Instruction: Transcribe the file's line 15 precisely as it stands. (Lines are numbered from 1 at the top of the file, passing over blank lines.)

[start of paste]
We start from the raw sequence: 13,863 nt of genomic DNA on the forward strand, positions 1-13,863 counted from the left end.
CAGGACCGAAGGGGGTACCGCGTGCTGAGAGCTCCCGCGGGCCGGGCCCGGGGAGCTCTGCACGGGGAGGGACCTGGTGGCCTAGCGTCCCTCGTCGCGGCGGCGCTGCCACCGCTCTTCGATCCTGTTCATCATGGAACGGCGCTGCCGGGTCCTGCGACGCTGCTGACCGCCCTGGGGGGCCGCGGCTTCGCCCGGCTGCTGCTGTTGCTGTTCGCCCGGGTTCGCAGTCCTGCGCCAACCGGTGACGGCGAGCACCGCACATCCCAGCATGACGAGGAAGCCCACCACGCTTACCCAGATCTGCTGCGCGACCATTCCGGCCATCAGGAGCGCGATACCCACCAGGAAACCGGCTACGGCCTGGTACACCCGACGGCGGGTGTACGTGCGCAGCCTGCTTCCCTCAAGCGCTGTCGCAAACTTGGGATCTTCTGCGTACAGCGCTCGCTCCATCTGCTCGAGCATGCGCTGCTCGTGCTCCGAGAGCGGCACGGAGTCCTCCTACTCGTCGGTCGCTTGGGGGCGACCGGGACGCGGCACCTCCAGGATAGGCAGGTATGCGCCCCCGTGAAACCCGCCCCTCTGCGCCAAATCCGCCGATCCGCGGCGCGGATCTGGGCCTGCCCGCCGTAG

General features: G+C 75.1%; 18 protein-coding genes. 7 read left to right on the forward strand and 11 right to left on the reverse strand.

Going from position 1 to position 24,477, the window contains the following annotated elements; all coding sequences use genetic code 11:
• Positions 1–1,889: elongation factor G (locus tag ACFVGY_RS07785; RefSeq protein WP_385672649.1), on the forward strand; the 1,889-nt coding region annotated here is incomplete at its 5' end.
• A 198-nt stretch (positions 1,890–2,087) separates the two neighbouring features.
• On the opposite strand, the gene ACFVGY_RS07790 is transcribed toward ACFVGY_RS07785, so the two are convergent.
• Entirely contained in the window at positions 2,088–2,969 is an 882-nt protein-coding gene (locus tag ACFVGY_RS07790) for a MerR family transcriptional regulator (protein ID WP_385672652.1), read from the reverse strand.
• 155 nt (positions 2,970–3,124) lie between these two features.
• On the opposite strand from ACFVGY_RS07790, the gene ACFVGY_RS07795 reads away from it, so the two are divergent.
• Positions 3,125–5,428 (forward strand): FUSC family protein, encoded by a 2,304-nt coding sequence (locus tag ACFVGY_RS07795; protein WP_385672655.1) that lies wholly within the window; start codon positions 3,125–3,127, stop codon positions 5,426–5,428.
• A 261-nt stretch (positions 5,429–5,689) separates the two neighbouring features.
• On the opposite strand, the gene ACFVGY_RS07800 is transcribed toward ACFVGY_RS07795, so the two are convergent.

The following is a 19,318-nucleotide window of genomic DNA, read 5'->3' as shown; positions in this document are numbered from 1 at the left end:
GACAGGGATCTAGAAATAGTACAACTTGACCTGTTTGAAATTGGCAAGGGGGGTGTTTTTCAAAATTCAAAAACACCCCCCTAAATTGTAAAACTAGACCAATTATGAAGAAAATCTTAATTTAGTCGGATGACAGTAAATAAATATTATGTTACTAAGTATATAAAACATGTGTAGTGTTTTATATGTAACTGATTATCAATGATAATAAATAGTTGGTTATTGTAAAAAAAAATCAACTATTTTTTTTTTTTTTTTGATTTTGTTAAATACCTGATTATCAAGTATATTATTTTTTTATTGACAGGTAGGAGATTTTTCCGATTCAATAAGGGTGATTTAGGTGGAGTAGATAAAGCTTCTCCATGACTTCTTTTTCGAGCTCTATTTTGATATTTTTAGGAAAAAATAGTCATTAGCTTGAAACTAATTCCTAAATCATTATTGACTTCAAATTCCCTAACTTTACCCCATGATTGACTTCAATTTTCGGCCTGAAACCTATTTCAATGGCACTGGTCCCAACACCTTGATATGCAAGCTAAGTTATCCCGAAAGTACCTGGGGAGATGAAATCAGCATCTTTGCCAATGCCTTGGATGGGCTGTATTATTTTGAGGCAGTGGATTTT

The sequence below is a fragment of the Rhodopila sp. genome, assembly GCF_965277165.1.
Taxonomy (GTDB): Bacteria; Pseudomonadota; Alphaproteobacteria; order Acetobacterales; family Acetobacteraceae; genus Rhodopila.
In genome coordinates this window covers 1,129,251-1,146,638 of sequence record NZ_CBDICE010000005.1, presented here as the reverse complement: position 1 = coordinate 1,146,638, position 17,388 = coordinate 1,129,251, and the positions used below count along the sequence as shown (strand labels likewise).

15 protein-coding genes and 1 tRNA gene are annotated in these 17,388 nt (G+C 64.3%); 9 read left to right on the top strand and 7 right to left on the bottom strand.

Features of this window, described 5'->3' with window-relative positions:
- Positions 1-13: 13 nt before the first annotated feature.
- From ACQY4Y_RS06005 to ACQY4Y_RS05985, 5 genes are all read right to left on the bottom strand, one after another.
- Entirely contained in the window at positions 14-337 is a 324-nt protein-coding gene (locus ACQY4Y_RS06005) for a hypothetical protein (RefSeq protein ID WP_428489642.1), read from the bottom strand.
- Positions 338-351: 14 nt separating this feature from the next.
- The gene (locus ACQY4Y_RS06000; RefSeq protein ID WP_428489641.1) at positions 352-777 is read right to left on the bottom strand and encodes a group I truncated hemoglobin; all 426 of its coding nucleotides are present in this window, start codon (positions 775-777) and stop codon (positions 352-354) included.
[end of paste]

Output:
GACAGGGATCTAGAAATAGTACAACTTGACCTGTTTGAAATTGGCAAGGGGGGTGTTTTTCAAAATTCAAAAACACCCCCCTAAATTGTAAAACTAGACCAATTATGAAGAAAATCTTAATTTAGTCGGATGACAGTAAATAAATATTATGTTACTAAGTATATAAAACATGTGTAGTGTTTTATATGTAACTGATTATCAATGATAATAAATAGTTGGTTATTGTAAAAAAAAATCAACTATTTTTTTTTTTTTTTTGATTTTGTTAAATACCTGATTATCAAGTATATTATTTTTTTATTGACAGGTAGGAGATTTTTCCGATTCAATAAGGGTGATTTAGGTGGAGTAGATAAAGCTTCTCCATGACTTCTTTTTCGAGCTCTATTTTGATATTTTTAGGAAAAAATAGTCATTAGCTTGAAACTAATTCCTAAATCATTATTGACTTCAAATTCCCTAACTTTACCCCATGATTGACTTCAATTTTCGGCCTGAAACCTATTTCAATGGCACTGGTCCCAACACCTTGATATGCAAGCTAAGTTATCCCGAAAGTACCTGGGGAGATGAAATCAGCATCTTTGCCAATGCCTTGGATGGGCTGTATTATTTTGAGGCAGTGGATTTT